The Act goes on to note that "The Parliament shall sit at Melbourne until it meet at the seat of Government".

So there was initially no seat of Government, and until such time as one were created the de facto seat was to be Melbourne. But even once that seat of Government existed, s-of-G was all it was to be - there is no mention of it being the capital of Australia.

PDF of Commonwealth of Australia Constitution Act 1900

 
Arcane
876719.  Tue Jan 10, 2012 10:21 pm Reply with quote

Link on the history of how Canberra came about, and if you read, some pretty interesting potential names.

http://en.wikipedia.org/wiki/History_of_Canberra

In Bill Bryson's "Down Under", he mentions even more. Some of them are....quite giggleworthy: "Wheatwoolgold, Emu, Opossum, Gladstone, Thirstyville, Kookaburra, Cromwell, and Victoria Defendera Defender."

 
Zebra57
876742.  Wed Jan 11, 2012 5:06 am Reply with quote

What makes a city the capital city of a country?

A settlement does not necessarily have city status to be the capital but it nearly always is one. Canberra is located within the Australian Capital Territory (ACT) therefore one assumes that it is the capital.

QI is Jervis Bay Territory created in 1915 to give the Federal capital at Canberra would have access to the sea.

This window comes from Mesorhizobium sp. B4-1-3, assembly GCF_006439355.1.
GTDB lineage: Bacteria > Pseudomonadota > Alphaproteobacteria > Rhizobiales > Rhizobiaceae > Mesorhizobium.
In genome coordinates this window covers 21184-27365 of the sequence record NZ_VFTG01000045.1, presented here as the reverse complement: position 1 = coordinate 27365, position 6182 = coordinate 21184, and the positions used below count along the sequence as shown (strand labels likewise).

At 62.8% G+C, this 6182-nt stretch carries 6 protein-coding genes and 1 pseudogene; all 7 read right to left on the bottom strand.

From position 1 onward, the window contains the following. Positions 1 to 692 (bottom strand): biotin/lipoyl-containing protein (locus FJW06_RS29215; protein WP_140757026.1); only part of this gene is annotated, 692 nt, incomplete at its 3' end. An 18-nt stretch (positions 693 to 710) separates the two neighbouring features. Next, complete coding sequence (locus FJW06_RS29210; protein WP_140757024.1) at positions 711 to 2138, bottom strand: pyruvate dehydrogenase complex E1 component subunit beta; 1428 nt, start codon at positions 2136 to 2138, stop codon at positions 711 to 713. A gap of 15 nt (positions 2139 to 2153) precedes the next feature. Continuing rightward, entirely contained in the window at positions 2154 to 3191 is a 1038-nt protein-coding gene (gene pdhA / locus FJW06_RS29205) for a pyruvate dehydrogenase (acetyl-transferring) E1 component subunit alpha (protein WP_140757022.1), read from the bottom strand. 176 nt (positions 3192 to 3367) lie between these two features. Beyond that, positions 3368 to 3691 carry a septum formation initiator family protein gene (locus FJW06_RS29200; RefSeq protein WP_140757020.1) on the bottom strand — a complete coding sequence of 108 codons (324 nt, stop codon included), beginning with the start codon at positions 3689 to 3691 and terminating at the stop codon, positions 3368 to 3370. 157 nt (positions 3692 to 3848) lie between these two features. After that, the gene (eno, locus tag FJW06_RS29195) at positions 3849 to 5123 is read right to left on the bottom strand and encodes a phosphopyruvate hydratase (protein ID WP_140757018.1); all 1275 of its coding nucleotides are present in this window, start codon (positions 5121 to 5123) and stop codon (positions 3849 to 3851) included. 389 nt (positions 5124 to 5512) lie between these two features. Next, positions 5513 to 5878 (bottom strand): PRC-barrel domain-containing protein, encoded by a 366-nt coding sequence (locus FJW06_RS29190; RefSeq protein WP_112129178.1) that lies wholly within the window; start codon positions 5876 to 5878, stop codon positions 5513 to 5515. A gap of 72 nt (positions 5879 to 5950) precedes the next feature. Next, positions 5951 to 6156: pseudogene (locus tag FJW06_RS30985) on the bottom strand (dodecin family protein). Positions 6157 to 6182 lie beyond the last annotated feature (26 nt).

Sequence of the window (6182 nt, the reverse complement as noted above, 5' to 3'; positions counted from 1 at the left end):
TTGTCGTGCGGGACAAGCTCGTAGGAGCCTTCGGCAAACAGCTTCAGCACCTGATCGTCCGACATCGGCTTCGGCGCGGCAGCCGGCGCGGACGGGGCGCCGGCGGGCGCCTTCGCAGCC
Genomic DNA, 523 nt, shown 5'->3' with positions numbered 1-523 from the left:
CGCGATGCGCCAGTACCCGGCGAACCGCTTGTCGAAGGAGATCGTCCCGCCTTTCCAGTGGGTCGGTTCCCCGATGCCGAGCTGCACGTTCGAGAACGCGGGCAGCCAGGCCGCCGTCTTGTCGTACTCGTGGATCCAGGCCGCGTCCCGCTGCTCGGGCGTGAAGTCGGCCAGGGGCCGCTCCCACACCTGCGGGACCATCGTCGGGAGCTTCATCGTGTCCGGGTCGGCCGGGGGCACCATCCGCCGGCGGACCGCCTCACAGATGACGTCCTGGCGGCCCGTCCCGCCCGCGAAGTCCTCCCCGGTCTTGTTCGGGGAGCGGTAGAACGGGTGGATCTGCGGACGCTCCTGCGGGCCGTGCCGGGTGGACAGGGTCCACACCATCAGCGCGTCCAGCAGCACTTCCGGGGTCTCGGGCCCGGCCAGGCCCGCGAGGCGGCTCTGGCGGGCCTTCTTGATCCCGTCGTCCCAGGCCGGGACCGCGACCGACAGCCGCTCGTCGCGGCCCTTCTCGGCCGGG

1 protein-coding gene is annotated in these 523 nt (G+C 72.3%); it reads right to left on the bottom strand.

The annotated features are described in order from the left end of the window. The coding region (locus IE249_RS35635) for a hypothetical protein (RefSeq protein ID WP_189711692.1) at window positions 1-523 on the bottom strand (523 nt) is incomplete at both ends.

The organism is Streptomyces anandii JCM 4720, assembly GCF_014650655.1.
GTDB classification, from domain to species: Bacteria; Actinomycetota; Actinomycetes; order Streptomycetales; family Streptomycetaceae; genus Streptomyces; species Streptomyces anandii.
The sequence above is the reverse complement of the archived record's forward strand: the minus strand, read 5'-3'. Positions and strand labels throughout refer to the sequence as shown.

Often treated as part of the ACT it was always a separate Commonwealth territory

 
suze
876860.  Wed Jan 11, 2012 11:47 am Reply with quote

Zebra57 wrote:
What makes a city the capital city of a country?


At one level, a city is only the capital if the nation's constitution or some other statute so declares it. So for instance, the Canadian Constitution notes that Ottawa is the capital of Canada until such time as Queen Victoria shall rule otherwise (which she hasn't done, and probably won't know).

The US Constitution does not state where the capital is, but the Residence Act 1790 defines its location on the Potomac. Incidentally, Washington is not properly its name. The District of Columbia used to be larger than it is today, and it contained three cities - Alexandria, Georgetown, and Washington. Alexandria reverted to Virginia in 1846, while Georgetown and Washington were abolished as separate cities in 1871. The capital of the United States is the District of Columbia.